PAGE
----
Organized Panel Session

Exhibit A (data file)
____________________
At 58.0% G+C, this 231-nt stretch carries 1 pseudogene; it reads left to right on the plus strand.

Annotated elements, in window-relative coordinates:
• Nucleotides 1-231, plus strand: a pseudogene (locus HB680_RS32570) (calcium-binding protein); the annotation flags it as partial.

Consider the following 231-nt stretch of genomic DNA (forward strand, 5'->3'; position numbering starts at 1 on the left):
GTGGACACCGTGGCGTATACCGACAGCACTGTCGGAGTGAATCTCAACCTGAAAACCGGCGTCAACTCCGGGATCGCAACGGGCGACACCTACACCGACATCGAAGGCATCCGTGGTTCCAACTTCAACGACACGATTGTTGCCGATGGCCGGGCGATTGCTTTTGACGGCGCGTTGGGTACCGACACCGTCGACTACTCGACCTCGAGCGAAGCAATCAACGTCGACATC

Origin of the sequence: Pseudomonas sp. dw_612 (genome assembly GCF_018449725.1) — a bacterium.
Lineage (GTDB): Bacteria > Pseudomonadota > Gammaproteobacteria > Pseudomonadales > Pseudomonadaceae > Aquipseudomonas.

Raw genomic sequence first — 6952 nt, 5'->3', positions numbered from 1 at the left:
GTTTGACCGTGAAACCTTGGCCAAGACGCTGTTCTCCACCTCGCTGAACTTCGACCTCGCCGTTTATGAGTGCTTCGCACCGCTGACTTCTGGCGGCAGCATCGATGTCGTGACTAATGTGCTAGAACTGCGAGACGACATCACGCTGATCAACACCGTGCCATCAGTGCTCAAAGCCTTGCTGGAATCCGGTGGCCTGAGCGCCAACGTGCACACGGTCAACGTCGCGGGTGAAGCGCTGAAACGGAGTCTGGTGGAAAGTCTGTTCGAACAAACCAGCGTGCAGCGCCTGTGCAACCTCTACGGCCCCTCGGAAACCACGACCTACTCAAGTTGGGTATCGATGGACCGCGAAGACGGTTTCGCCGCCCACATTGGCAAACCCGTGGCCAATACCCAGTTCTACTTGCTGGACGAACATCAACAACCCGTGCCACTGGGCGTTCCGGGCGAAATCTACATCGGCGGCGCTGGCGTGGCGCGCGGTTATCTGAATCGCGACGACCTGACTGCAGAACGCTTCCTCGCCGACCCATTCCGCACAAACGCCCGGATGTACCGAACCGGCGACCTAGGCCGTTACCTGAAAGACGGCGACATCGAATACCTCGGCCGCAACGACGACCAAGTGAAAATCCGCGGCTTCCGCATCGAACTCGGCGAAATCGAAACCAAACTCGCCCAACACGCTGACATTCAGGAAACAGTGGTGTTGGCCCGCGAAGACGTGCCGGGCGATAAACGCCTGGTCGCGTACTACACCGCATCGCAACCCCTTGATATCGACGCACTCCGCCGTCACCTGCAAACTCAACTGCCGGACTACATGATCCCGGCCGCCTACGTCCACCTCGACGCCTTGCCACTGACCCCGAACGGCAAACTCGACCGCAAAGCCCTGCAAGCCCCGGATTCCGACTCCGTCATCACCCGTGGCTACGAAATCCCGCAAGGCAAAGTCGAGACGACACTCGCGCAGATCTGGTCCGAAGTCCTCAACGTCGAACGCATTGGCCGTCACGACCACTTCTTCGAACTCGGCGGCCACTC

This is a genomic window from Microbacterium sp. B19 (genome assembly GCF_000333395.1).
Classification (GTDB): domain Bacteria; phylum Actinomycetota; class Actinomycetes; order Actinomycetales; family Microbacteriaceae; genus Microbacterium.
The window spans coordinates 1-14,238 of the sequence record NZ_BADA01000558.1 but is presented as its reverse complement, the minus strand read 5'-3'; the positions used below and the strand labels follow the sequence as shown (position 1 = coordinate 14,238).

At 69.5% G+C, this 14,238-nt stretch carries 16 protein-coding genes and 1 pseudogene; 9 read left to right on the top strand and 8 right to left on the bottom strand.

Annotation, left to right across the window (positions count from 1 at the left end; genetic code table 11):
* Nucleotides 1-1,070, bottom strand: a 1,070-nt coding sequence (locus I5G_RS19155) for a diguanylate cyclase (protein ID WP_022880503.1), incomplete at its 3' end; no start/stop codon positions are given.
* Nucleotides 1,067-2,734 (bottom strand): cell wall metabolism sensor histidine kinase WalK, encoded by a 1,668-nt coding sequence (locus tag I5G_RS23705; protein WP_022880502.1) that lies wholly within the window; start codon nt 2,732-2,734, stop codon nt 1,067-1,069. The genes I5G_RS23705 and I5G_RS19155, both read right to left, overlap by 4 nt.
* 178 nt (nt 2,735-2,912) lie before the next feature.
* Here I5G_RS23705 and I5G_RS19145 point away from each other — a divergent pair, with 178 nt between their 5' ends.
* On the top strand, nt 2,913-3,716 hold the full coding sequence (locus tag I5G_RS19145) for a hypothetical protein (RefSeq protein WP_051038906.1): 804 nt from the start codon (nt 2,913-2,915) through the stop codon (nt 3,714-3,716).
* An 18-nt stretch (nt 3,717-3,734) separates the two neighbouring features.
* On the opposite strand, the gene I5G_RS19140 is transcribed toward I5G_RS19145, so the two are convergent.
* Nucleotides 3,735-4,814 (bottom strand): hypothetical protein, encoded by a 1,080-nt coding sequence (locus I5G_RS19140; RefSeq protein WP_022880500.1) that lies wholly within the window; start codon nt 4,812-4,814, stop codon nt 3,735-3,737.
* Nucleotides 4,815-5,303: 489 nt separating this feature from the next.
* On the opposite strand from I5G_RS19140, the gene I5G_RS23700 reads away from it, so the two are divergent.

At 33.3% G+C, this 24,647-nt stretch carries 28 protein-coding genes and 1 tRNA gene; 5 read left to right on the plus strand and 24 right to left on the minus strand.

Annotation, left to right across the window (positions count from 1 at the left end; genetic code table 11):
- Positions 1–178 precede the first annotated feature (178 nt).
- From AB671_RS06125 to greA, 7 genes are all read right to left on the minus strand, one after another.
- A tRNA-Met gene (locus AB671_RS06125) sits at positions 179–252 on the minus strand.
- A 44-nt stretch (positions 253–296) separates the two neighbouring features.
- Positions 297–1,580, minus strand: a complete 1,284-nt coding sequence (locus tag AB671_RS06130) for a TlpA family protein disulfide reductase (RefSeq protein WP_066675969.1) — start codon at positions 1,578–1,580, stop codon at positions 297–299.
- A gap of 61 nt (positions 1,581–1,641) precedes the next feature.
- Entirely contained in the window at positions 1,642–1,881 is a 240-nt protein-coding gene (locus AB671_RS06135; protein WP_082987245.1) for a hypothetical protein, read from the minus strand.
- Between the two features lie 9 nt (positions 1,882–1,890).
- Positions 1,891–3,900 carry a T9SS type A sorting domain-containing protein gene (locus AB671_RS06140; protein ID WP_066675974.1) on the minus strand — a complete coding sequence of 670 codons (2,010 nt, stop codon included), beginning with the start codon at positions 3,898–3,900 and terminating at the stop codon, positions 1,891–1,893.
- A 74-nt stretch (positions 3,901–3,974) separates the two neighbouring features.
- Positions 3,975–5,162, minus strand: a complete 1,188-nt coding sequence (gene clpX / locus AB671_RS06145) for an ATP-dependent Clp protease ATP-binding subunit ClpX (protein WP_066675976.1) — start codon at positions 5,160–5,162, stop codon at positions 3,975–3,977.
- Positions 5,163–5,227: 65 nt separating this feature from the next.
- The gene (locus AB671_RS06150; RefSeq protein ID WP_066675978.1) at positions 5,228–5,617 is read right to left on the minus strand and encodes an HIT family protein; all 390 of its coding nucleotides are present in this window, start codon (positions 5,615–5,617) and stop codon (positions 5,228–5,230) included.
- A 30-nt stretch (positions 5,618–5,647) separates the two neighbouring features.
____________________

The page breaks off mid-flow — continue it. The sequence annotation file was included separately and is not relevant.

Persian language historical writing—comprising works like chronicles and memoirs—flourished in South Asia between the thirteenth and nineteenth centuries. These works are commonly associated with the courtiers, elite scholars and service figures who were dependent on imperial and aristocratic patronage. How then are we to understand the appearance of Persian historical writings in the late-eighteenth century that were produced at a distance from courtly settings—for instance, by itinerant soldiers? This talk focuses on Qāsim ‘Alī Khān Āfrīdī (d. 1825), a prolific Afghan mercenary based in North India who wrote collections of poetry and a historical account of his lineage centered on their encounter with a range of political regimes. I will argue that three factors—the context of Mughal decentralization, changes in the military service culture, and conditions unleashed by the early conquests of the East India Company—made it possible for figures like Āfrīdī to become autonomous observers of political change. The implication of my claim is to show how the Persianate culture of South Asia developed a much broader social constituency than the courtly world and retained a dynamism across the early-modern/colonial divide, generating a new social location for a new kind of writer: the non-elite historian.